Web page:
Another important change is the improved support for React 18, and Server Components. Both of them bring highly awaited features, such as concurrent rendering, and the latter brings the ability to render components on the server-side.
The bottom line
The React team claims everything will “just work.” If that really is the case, then we can expect great things without much effort.
LINE, And Contributions Of Tech Companies To The Open-Source Community
The engineering team at LINE have announced that they are now supporting Prettier and other OSS, and want to make sure that they appreciate the community behind these open-source technologies and those who make sure they are running well. They explain why they are supporting these technologies and the responsibility that for-profit companies have towards making sure they support the software that they rely on — and the risks that come with choosing not to support any OSS.
The topic of paying open-source maintainers and committers remains complex, and most open-source initiatives don’t receive enough support to hire full-time developers. It seems, however, that projects like Prettier has found a work-around for this and is paying two maintainers $1,500 USD/month for their work. Perhaps not enough to maintain the whole project, it is a good start.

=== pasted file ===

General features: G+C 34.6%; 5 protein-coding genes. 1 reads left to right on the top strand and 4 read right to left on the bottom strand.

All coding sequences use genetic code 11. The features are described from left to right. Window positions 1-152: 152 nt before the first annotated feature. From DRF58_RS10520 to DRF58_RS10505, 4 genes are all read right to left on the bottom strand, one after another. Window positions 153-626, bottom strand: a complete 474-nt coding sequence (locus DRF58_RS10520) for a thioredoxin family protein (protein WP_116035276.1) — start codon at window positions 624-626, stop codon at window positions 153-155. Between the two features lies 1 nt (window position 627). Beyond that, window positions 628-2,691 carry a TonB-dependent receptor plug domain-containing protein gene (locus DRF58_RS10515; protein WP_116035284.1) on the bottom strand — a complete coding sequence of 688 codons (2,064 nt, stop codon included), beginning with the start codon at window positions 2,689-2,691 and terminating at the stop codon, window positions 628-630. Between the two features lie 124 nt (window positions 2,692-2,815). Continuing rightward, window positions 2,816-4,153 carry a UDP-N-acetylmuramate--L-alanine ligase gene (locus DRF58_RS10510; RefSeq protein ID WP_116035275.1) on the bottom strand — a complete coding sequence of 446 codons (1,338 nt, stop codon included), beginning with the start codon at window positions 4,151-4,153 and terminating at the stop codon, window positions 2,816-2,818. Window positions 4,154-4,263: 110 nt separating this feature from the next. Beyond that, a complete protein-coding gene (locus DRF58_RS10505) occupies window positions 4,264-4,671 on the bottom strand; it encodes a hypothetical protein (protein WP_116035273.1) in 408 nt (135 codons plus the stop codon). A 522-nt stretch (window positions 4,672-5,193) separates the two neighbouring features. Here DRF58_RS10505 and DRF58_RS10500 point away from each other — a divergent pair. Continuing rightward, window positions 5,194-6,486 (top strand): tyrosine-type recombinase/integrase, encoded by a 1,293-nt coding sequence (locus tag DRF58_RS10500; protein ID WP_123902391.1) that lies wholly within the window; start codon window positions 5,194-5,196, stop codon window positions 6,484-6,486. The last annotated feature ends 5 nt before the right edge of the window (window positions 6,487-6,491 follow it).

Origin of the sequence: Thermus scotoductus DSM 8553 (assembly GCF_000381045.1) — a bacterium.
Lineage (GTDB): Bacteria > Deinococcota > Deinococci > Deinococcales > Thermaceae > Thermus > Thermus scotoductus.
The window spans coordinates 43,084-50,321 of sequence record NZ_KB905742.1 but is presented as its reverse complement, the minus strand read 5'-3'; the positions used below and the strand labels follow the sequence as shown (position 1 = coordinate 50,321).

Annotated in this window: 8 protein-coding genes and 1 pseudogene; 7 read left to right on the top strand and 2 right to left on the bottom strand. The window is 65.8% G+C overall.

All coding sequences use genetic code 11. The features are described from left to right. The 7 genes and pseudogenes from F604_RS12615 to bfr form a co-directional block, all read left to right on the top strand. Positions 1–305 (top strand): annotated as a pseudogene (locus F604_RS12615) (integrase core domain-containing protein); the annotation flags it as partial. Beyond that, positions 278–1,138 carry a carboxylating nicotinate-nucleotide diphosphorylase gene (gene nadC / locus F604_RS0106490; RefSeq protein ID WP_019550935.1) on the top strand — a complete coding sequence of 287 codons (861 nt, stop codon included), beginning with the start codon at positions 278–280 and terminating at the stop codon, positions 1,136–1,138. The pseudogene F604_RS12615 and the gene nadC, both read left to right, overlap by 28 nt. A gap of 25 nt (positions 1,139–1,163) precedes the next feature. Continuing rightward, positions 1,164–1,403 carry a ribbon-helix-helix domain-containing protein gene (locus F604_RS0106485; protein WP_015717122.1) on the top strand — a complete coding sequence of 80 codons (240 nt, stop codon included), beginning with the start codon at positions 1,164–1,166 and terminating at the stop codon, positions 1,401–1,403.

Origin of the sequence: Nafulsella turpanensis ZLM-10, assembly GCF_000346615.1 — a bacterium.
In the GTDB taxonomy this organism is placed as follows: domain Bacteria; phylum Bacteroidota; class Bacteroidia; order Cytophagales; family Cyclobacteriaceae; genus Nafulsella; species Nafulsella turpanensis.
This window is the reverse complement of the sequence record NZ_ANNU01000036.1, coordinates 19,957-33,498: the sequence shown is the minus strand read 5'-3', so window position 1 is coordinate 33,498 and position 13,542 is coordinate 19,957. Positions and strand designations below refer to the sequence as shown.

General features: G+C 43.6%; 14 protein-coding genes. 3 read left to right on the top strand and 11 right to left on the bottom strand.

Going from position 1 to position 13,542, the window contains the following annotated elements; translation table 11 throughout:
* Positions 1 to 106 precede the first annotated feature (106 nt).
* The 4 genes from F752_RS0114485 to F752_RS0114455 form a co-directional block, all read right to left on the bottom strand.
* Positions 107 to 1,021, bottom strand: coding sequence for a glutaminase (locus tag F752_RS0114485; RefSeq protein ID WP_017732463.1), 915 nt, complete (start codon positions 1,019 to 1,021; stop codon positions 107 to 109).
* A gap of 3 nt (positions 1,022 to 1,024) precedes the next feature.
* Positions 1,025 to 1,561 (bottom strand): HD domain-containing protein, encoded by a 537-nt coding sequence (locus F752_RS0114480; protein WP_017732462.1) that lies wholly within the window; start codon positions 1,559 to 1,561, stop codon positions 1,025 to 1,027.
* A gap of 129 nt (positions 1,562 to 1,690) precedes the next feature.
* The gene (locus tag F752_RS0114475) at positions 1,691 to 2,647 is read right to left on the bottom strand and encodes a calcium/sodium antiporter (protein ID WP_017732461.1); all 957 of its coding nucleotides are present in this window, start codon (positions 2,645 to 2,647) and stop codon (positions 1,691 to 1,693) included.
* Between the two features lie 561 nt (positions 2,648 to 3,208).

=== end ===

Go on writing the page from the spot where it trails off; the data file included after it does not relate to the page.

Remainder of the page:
The bottom line
Open-source is key to advancing the development of software products — companies who use these technologies and profit from their usage are strongly urged to support the creators, committers, and maintainers of these initiatives.
If you or your company want to support open-source initiatives, make sure to check out OpenCollective and GitHub to see if the technologies that you use and want to support are listed there. Also, make sure to search for the technologies’ pages individually to see what sponsorship options they have. If you’re struggling to convince your company to set up an open-source fund, check out this guide.
If you are an open-source creator, committer, maintainer, or community manager — keep in mind that in most cases, support/sponsorship budgets for open-source initiatives at both startups & enterprises come from the Marketing Budget rather than R&D/Product/Technology budgets. Make sure to reach out to the marketing teams there to boost your funding efforts.
At ITMAGINATION, we have set up an Open-Source Fund where we will allocate a monthly budget to support open-source technologies that we are using internally and on work with our clients. We will be releasing the results of our internal votes soon from our 400+ person developer team.
Bonus: The Revolution Of The Machines Is Cancelled
Originally published at https://www.itmagination.com.